"Beside You". I'm a sucker for love songs either dealing with wanting a friendship to become more or ones that just repeat the first couple words numerous times during the song. "This is for...." "And now...." (Also kinda like the song off Andy White's Teenage called something like "Anything I can Bring I will Bring to You"). This is a beautiful song and I think once I hear it a few more times it could knock Don't Hold Your Breath and Naked Flame off the top of my Dobbyn favorites chart (Dave, Neil Finn, Alan Gregg and Ross Burge on one track...what could be better without involving a Seymour or a second Finn?).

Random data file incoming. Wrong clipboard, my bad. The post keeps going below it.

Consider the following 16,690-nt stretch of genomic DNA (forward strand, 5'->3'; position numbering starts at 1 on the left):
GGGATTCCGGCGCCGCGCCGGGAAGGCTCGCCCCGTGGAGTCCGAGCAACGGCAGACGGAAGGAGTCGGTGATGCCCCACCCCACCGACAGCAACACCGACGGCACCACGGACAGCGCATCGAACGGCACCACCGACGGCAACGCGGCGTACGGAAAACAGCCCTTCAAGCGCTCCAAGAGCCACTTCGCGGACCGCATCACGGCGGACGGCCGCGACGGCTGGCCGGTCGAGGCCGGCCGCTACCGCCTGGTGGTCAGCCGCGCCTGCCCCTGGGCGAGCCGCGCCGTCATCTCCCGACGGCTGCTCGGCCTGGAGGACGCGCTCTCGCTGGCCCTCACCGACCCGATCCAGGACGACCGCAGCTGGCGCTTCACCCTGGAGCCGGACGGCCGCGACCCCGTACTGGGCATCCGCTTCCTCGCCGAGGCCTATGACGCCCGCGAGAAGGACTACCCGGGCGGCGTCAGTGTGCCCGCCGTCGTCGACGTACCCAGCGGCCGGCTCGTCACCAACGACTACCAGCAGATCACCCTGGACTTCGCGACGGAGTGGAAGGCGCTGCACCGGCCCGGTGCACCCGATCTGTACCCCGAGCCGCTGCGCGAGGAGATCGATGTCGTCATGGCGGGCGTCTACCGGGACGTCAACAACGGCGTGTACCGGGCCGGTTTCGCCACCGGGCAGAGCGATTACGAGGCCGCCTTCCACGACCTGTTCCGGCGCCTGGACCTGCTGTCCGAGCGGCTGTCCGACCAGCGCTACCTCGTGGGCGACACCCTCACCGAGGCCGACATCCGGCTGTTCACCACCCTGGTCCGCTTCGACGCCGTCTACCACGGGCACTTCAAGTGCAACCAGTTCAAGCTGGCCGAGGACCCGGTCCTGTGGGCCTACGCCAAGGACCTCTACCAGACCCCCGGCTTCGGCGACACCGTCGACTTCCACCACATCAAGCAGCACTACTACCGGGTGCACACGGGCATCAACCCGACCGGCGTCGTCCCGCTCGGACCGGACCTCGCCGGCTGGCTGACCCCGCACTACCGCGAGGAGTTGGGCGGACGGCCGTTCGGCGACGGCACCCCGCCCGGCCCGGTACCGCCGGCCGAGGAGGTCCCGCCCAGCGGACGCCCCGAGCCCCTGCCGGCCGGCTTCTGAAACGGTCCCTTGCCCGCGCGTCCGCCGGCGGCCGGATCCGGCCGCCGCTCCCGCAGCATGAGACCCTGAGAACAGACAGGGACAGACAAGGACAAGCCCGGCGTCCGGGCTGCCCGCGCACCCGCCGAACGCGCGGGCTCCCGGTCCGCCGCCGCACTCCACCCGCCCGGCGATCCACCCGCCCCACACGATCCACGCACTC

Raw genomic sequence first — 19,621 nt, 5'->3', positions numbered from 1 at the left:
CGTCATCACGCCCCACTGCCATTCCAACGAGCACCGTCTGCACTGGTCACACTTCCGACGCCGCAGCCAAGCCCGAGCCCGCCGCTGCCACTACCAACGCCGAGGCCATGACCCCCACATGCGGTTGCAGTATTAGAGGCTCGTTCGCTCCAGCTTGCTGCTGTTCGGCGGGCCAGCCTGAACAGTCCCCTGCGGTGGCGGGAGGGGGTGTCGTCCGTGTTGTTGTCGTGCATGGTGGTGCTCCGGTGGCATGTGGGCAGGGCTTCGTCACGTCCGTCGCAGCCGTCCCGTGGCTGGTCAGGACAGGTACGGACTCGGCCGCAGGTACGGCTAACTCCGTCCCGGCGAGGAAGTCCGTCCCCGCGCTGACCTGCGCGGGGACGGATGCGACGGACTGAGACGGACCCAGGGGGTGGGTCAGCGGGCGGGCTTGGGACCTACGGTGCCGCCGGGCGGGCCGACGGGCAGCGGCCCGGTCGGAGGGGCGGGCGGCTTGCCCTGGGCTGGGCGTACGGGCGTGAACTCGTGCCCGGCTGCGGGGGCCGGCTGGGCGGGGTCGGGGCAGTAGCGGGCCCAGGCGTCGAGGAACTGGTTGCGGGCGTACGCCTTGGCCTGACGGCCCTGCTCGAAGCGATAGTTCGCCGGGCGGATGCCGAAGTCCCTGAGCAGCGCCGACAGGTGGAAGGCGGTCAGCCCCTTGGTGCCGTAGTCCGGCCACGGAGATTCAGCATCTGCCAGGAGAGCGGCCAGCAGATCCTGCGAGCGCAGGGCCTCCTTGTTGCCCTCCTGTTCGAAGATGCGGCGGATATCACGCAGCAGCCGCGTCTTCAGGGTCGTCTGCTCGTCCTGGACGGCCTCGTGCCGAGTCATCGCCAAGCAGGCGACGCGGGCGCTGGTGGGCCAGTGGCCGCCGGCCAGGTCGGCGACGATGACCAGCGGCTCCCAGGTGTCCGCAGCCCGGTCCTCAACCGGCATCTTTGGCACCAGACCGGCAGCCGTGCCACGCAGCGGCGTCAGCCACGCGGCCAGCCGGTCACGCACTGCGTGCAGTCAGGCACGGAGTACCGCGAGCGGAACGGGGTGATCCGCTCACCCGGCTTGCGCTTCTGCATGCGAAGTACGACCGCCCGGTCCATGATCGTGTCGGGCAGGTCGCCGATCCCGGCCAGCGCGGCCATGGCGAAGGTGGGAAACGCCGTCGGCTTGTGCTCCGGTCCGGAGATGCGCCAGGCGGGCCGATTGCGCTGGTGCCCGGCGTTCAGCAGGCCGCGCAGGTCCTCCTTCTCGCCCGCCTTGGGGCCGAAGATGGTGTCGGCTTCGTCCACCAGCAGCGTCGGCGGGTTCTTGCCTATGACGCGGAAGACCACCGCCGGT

The start of "Blindman's Bend" reminds me QUITE a bit of the opening to Naked Flame. This strikes me as a really good song that I probably will never fully appreciate because it comes right after "Be Set Free" and "Beside You".

I was suprised to see that neither of the Mutton Birds guys were playing on "Standing Outside" because the first few notes remind me of "Like This Train" off "Envy of Angels". This track doesn't stand out a whole lot to me.

"What Have I Fallen For"...another of those songs that just catches me. "I wanted you to fall for me- What have you fallen for" is one of my favorite lines on the album. This is one of my top 5 songs on the album for sure. I really really like this one.

"I Never Left You" is another song that on my first couple listens was overshadowed. I didn't really notice it but as I'm listening to it as I'm typing this, I really like the way it starts off with just the piano mainly for the first verse, then gradually more instruments are added until it reaches the chorus.